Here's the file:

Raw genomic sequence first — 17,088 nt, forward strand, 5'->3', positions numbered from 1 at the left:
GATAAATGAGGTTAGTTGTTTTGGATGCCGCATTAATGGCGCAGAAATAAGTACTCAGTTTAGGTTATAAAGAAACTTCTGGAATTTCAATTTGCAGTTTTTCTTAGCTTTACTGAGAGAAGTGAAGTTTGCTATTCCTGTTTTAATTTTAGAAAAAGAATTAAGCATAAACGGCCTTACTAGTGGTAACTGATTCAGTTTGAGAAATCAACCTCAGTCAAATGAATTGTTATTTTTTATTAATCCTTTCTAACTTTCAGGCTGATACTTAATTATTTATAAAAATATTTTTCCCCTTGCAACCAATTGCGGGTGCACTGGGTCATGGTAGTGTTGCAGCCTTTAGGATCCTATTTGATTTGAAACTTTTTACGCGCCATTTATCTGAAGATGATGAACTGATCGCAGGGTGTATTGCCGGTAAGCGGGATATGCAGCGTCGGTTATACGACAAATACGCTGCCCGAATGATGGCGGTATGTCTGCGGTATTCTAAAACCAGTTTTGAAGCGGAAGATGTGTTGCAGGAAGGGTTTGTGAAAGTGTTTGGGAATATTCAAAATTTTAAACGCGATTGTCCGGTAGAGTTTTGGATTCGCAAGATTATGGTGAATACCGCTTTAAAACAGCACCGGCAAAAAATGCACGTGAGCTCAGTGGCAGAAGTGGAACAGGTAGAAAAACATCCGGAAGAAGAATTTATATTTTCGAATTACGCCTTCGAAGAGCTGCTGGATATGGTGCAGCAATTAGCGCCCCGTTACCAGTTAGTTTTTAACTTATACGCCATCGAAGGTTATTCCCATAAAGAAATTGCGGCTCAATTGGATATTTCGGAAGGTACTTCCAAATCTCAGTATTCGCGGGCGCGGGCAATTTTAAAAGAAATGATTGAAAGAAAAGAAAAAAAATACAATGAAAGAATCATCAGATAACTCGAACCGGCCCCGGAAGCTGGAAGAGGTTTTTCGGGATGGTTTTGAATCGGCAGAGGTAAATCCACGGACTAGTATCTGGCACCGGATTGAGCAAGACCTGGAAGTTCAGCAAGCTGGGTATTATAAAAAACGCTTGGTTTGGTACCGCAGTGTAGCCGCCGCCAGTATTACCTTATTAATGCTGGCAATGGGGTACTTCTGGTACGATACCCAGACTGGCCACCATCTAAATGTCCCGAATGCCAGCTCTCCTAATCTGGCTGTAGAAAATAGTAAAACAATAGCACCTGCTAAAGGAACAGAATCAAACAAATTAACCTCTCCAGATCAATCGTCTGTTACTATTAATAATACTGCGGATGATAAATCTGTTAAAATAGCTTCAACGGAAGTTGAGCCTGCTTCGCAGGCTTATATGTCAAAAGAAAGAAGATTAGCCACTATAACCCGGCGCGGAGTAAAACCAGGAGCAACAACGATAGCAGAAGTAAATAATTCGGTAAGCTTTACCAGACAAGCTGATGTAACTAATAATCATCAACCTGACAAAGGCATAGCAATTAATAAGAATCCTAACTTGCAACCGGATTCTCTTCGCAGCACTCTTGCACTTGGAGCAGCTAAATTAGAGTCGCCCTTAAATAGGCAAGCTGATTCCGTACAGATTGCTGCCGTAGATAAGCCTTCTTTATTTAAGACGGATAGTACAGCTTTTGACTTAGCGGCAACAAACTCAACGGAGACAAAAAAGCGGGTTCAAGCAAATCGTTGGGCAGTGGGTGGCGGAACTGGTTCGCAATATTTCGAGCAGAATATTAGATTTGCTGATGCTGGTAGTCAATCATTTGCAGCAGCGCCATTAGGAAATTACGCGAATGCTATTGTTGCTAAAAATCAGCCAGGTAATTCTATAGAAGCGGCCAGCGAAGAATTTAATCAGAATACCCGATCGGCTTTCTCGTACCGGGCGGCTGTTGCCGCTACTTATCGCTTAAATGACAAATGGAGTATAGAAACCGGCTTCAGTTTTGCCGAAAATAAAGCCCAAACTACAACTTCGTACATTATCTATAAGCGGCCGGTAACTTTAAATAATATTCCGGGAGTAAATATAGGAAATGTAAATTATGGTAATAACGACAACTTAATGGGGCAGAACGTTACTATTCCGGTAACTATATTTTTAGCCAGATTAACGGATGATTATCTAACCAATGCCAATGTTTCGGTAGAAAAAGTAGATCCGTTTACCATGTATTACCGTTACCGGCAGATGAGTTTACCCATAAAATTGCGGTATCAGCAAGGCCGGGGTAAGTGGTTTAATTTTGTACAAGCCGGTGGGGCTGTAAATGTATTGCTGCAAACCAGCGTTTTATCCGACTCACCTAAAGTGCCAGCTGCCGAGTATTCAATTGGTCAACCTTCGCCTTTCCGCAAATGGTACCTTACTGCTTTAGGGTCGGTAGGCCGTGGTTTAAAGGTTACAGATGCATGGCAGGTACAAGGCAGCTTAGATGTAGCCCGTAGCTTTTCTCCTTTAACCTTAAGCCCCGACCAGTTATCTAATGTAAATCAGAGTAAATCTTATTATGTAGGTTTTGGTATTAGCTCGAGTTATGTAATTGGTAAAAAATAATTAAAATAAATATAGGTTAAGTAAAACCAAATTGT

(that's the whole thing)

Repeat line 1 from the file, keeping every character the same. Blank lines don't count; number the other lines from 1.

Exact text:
Raw genomic sequence first — 17,088 nt, forward strand, 5'->3', positions numbered from 1 at the left: